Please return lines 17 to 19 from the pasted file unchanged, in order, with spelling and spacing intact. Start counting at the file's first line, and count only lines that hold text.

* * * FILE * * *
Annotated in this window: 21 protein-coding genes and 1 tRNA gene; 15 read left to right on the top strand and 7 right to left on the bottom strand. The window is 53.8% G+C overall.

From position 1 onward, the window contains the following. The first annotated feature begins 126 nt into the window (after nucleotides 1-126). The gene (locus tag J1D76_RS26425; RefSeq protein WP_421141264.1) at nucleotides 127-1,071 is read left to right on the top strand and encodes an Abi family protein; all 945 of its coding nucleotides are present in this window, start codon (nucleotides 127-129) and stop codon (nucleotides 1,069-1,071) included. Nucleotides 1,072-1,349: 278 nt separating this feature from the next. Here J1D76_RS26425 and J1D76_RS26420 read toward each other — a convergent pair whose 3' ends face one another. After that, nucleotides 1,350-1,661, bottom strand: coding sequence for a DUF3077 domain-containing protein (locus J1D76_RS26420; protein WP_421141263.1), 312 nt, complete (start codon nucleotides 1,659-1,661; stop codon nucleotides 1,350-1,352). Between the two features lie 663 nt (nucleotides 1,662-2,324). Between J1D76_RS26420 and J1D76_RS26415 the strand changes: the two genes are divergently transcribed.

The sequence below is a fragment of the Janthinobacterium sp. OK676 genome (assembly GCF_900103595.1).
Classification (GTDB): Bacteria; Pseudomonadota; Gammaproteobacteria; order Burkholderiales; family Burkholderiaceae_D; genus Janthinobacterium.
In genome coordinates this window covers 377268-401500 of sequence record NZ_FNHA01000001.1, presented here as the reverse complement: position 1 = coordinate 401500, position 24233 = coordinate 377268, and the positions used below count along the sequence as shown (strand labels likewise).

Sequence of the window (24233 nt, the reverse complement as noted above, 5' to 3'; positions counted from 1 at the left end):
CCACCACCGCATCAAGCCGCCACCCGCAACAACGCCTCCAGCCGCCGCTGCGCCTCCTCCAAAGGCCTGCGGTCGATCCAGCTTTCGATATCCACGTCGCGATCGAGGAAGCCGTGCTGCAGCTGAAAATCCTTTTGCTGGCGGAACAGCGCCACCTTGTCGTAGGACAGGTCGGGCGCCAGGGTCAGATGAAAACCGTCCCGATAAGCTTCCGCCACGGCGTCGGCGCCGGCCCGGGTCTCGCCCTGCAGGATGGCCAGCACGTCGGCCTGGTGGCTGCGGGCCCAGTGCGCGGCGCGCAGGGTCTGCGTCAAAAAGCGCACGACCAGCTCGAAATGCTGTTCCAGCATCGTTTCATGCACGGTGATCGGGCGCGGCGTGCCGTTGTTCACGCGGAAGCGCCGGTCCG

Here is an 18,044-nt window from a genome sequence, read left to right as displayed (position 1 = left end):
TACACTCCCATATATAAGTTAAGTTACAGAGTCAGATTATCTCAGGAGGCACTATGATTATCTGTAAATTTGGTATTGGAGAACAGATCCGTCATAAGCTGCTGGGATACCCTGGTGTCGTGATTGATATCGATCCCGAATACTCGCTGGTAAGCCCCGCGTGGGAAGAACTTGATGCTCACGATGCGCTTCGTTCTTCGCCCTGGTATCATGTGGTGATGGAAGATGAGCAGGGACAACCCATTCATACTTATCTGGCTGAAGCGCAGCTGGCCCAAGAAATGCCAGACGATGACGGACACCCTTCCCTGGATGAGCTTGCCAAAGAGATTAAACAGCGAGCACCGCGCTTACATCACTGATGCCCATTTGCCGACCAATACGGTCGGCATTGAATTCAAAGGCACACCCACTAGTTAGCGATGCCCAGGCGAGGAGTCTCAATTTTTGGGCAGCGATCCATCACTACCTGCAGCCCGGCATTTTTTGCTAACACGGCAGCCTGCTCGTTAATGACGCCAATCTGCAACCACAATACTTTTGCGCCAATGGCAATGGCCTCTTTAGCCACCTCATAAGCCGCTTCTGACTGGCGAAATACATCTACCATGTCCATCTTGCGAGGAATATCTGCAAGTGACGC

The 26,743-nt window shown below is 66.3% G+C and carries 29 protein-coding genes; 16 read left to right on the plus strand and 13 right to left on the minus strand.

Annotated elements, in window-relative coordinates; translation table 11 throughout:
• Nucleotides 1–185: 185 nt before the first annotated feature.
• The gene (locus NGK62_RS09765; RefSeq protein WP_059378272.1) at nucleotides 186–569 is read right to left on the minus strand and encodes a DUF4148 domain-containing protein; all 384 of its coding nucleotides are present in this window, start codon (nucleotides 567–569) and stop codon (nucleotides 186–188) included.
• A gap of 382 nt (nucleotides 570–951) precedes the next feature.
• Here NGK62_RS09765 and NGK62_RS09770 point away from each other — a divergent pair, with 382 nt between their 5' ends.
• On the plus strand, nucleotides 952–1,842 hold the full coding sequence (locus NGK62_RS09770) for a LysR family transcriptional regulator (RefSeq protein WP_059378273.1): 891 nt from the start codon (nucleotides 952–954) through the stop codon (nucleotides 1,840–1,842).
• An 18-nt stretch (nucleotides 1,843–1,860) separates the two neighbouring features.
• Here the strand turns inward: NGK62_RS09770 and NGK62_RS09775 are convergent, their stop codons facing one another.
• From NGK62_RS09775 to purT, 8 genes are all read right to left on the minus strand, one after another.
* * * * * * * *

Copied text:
• An 18-nt stretch (nucleotides 1,843–1,860) separates the two neighbouring features.
• Here the strand turns inward: NGK62_RS09770 and NGK62_RS09775 are convergent, their stop codons facing one another.
• From NGK62_RS09775 to purT, 8 genes are all read right to left on the minus strand, one after another.